Brothers three and four, Wilbur and Hollis, both Iraqi Freedom veterans, work down over the hill at the union-represented factory that’d been bought up by the Canadians. They had left to fight a war, came back to jobs with their wages sliced by $4 on the hour regardless of contracts. They make frames for Ford and GM. Some co-workers punch the clock to fuel addictions to meth or booze or both, wearing their bodies down for a vice that ruptured their souls. Others have mouths to feed, car loans and mortgages to pay. All have time in and can’t afford to start over somewhere else, even if they wanted. They are trapped in the dead-end labor pool of existence, dealing with plant managers. The guys who wanted to go outside the bargaining unit, ignore the contract, throw a bone to the union reps to bend the other way—these are the same guys who thought it was fair to cut union wages by four bucks on the hour while health insurance went up, the cost of living went up and the managers still got their raises every year. Same guys who go to Lisa’s Bar, want to share a stool next to the workers, buy them a drink after a long shift, pretend everything is cool when it isn’t even close—a fuel-saturated situation waiting to be ignited.

These discussions parted the four brothers’ lips every Sunday down at Kenny’s 100-acre plot in English, from before noon until late evening, when the big questions came up as they stood in the dead field target-practicing on six sand-filled plastic drums stapled with paper targets. Questions like: Where does it all end? When does some educated fuck open his eyes? When does some blue-haired sack of shit put ego, greed and politics aside and make things good again for the common man? 

Shouldering an AR-15, pinching one eye closed, the other ball-bearing wide at the target some 50 yards away, Ronnie says, “They forced Daddy to take that million-dollar real estate offer. It sounded nice but we all knew after the taxes and medical was paid, he’d be lucky if he could afford bologna and saltines to endure his last days here on this goddamned ground.”

Kenny pulls the slide on his .45 Glock, looks to Ronnie. “You’re right. At first he thought he was rich. Still, he died the way he wanted, with no damn debt.”

Ronnie indexes the trigger, the rat-a-tat-tat jerk of gunfire chiseling his shoulder, circular holes ripping the targets. Empty brass piles on the brittle earth.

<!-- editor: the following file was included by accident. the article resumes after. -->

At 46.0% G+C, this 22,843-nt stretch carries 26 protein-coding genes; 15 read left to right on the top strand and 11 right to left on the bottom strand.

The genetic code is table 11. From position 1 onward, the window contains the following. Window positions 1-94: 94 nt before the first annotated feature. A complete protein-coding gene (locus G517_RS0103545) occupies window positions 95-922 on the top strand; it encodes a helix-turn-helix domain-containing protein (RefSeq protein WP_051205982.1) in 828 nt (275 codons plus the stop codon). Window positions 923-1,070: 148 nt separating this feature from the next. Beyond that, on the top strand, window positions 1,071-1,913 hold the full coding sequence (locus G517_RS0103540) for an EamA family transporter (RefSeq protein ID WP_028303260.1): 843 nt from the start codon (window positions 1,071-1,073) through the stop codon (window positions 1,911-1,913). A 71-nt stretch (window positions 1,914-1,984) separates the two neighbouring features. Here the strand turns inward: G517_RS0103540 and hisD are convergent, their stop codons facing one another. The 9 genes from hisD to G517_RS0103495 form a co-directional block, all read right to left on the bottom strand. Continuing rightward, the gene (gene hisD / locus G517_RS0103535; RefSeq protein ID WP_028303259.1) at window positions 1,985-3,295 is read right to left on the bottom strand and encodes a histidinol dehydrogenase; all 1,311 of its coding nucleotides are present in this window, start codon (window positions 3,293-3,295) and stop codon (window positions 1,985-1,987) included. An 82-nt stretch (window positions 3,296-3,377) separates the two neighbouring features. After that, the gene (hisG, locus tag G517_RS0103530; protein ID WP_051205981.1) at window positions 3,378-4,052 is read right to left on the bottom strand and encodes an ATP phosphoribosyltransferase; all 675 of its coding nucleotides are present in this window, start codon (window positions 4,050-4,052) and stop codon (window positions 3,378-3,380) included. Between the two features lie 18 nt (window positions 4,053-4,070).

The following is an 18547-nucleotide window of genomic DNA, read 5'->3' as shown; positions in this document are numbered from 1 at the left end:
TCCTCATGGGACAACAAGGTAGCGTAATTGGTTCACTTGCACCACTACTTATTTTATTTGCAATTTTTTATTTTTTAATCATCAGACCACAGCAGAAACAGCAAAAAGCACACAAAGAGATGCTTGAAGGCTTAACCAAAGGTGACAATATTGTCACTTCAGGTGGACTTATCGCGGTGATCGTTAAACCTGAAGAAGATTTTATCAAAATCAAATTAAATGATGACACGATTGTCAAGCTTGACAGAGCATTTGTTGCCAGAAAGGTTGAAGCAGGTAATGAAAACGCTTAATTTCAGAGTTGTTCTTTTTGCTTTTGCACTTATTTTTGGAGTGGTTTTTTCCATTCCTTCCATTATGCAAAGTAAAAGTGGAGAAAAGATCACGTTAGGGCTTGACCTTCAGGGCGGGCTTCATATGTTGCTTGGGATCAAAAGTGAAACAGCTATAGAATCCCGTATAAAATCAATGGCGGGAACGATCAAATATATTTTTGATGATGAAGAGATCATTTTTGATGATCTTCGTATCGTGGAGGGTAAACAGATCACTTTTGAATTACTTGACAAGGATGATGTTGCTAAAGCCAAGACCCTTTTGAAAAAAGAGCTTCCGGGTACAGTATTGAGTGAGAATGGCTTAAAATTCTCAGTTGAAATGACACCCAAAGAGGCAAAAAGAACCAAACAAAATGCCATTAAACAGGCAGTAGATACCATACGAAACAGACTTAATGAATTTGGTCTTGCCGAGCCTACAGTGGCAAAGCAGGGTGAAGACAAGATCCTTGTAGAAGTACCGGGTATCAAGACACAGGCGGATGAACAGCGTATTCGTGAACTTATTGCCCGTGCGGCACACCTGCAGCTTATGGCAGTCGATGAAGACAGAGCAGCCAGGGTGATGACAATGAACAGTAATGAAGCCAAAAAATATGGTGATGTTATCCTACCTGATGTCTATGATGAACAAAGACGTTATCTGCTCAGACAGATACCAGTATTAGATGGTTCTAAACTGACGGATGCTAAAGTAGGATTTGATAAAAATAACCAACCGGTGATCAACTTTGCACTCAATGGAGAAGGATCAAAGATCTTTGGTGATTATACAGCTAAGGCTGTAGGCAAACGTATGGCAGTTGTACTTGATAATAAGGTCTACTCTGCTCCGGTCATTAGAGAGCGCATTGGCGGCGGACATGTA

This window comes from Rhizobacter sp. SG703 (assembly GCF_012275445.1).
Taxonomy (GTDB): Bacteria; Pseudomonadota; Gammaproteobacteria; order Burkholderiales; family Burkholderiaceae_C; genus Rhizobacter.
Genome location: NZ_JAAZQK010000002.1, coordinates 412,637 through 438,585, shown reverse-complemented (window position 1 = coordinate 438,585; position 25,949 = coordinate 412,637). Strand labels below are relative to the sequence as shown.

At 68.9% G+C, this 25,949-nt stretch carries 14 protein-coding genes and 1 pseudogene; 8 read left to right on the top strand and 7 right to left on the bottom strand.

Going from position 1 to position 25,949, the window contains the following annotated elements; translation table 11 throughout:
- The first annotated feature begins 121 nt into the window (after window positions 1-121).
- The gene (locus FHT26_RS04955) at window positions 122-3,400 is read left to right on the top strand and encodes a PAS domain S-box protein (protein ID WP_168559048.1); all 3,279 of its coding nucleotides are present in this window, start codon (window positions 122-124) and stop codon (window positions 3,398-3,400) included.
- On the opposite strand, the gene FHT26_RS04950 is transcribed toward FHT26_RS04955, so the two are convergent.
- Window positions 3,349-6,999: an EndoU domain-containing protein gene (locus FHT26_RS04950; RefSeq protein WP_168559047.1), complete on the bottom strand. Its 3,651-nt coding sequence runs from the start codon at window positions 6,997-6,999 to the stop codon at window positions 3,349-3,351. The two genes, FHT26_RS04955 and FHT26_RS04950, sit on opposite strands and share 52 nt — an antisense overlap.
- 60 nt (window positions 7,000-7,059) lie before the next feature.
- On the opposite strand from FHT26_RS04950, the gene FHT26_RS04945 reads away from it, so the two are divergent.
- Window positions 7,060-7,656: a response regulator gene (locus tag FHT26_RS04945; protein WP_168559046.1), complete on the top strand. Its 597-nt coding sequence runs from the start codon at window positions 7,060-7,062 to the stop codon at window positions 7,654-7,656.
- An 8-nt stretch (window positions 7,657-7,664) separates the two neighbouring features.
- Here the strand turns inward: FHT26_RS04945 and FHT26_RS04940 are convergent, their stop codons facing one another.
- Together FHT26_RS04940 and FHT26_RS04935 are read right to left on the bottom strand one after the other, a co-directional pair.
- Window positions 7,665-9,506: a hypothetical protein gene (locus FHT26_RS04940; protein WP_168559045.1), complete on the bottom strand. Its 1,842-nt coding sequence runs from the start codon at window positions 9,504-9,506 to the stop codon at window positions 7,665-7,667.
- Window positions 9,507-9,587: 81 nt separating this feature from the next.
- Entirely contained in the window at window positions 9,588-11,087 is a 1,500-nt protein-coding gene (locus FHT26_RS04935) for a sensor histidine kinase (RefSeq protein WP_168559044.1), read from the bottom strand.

Ronnie indexes the trigger, the rat-a-tat-tat jerk of gunfire chiseling his shoulder, circular holes ripping the targets. Empty brass piles on the brittle earth. And Ronnie yells, “You mean he died with nothing, not even his dignity.”

Ronnie thumbs the clip release of the smoking AR-15, and Kenny says, “Compared to the millions the buyers make from their supercenters they build, I agree, it’s an insult. Especially to those generations of family who lived from that land with nothing more to show than Polaroid picture albums, age spots and a broke-down body before they took residence in the dirt.” Kenny pauses, steps forward, raises his Glock, two-hands it and walks to within 20 feet of the drums. Rapid-fires the pistol. When it’s empty, he turns, walks back to Ronnie and says, “Here’s one for you. Three years ago, the Walmart in Clarksville, Indiana was the number-three profit maker in the world.”

Ronnie smirks, presses a brass-filled magazine into his rifle and says, “Know what I say, some clever son of a bitch needs to trim the fat from these I-like-taking-it-in-the-ass-lazy-as-fuck Americans. Just go into that superstore like Jesse fucking James, full tilt, with enough armed men—when one of them armored trucks comes in for they morning haul, bring the blaze, plant one in that sexist GM’s belly while creating complete and total havoc in everyone’s little world-retina-view. Say ‘Looky here, motherfuckers, we’s sick of your control, taking all of our other choices away and leaving us with only one. Oh, and we’s taking your loot.’ ”

Kenny passes Ronnie, whose anger has created slobber in the corners of his mouth. He goes to a large rough-cut wooden table he built with a canopy over the top, where Wilbur and Hollis stand listening while readying their .45s. Kenny drops the clip from his Glock onto the table where boxes of .45-caliber shells are stacked and says, “It could be done, done by us.” Kenny pauses, thumbs bullets into his clip and finishes with “I say we do it.”

Ronnie wipes spittle from his mouth, busts up laughing. “Get the fuck out of here, you was a pig, big brother, was ole Johnny motherfucking Law for, what, 20-some years? Me, I’m just some disgruntled American war vet, running my fucking chops, venting my frustrations with the ‘this land is my land, this land is your land’ that’s become a sweltering pile of horseshit.”

Kenny says, “I was a cop. I ain’t no more ’cause I’s fed up dealing with a buncha educated and uneducated idiots who was running the county into the soil. Way I see it, problem we have in this day and age is the same dumb shits that govern our employment are of the same mentality of those running our country into the goddamned ground at the general population’s expense. This ain’t just happening here, it’s happening all over the country and no one has done nothing about it.”

Hollis and Wilbur look at each other, purse their lips, smile and say, “You’re right.”

Ronnie holds a shit-eating grin and says, “Okay, Mr. I’s Fed Up, then how you proclaim we’d do it? Hell, why would we do it?”

Kenny says, “The question is, why wouldn’t we do it? We do it to open some eyes, to make a stand, start a movement——”

“A movement?” Hollis interrupts. “You mean like all them Occupy Wall Street shit birds who wasted four years taking gender studies and was surprised they couldn’t get jobs? Then wasted tax dollars by camping out in cities, trashing them, getting drunk and stoned and raping women?”